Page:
Halton residents who have autism will be getting some more resources to help them live a healthy life.
On Wednesday (August 14), the provincial government announced its plans to strengthen the oversight of behavioural clinicians who provide Applied Behaviour Analysis (ABA) services to people with autism.
ABA is a type of therapy that primarily aims to support people with autism by helping them develop new life skills, communication skills and social skills.
Experts claim that the regulation of ABA clinicians will set standard expectations for quality therapy across the province. Consultations on how best to implement management will begin this fall.
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“We are acting on the clear direction we’ve received from experts and families of children with autism,” said Todd Smith, the Minister of Children, Community and Social Services. “Across Ontario, hundreds of men and women go to work every day to help children and youth. Our commitment is that behavioural clinicians will be regulated like other health professionals.”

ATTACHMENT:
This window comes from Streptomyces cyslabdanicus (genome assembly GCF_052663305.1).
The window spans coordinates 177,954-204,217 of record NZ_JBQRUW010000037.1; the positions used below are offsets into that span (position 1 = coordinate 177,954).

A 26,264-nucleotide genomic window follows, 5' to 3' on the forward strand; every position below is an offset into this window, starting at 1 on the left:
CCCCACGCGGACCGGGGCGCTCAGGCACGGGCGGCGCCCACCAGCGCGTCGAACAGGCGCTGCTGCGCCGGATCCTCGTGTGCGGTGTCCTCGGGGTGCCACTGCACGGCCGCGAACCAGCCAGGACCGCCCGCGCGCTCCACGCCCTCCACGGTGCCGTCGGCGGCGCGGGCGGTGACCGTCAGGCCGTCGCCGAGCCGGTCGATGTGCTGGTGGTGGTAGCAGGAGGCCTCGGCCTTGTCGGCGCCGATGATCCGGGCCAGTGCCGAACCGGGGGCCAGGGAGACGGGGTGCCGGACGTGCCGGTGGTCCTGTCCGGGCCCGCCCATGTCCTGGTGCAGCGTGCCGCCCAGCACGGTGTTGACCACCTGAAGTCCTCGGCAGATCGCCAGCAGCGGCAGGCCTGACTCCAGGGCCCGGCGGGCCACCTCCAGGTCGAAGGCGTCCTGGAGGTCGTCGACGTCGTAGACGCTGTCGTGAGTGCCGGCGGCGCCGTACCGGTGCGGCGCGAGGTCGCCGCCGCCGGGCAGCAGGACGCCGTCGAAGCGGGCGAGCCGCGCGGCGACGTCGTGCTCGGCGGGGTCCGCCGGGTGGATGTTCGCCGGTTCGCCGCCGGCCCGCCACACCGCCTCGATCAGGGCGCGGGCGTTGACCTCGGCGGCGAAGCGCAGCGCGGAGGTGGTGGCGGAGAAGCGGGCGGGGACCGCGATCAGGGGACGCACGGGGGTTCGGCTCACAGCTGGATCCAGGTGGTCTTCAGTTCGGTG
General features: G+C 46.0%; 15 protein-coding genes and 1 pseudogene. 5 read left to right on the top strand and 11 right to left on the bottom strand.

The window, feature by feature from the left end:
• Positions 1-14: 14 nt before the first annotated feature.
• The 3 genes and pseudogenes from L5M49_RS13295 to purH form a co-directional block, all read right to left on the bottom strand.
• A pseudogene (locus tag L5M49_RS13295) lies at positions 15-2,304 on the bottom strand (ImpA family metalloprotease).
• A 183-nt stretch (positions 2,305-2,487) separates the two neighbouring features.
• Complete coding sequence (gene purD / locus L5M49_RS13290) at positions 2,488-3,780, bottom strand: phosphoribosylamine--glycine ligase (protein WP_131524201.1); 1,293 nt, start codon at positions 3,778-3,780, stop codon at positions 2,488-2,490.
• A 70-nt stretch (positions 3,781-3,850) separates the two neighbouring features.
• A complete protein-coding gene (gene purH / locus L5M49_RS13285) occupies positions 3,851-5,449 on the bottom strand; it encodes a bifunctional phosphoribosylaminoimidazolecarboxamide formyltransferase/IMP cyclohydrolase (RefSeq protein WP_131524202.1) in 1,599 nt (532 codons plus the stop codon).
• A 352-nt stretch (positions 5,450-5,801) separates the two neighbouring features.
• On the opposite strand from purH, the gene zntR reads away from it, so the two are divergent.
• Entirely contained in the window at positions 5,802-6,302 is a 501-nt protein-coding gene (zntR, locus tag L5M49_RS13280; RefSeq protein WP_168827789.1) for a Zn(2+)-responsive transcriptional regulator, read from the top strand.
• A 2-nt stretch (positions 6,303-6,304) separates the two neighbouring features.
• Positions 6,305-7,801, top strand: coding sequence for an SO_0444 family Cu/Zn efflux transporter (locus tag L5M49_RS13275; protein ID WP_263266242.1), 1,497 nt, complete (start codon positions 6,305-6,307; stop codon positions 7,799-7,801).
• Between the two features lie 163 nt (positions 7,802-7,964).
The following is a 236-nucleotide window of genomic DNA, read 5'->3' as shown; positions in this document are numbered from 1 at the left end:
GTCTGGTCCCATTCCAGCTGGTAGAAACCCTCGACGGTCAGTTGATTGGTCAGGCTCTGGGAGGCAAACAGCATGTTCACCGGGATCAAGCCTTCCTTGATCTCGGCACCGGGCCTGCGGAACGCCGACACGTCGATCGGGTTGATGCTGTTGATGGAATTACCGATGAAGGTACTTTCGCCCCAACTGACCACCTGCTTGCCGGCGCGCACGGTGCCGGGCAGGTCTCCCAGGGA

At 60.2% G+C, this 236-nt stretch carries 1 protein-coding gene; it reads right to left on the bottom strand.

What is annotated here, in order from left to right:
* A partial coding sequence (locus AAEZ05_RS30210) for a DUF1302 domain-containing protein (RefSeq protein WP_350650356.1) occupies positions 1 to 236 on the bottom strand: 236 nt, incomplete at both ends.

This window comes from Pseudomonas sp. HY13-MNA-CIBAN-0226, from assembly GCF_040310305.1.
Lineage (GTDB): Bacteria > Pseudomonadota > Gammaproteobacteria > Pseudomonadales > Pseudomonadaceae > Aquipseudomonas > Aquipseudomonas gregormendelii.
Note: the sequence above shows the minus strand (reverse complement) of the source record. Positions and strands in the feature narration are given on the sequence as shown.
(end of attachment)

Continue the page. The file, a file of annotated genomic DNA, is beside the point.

The Ministry of Children, Community and Social Services, in collaboration with the Ministry of Health, will begin consultations with key stakeholders to seek feedback on the oversight framework.
The government claims that oversight and regulation of ABA clinicians will result in:
- Consistency in ethics and professional standards to promote a higher level of trust between families and practitioners.
- Clearly defined educational and ongoing quality assurance requirements for clinicians to improve consistency in treatment.
- A mechanism for families to report complaints about providers to reduce the risk of harm
Currently, if there are issues with services, clients and families have limited ways to make a complaint about a provider. At the moment, the majority of clinicians are not regulated, and there is no local governing body to handle complaints or discipline.
“Our government is building a modern, sustainable and connected service system that supports children and youth with autism and their families,” said Christine Elliott, the Deputy Premier and Minister of Health. “With the advice of key stakeholders, we are taking necessary steps to improve the care that families are receiving and ensure that they have continued confidence in their service providers.”
This year, the government is investing an additional $278 million in the province’s autism program, bringing the total amount of funding to $600 million annually.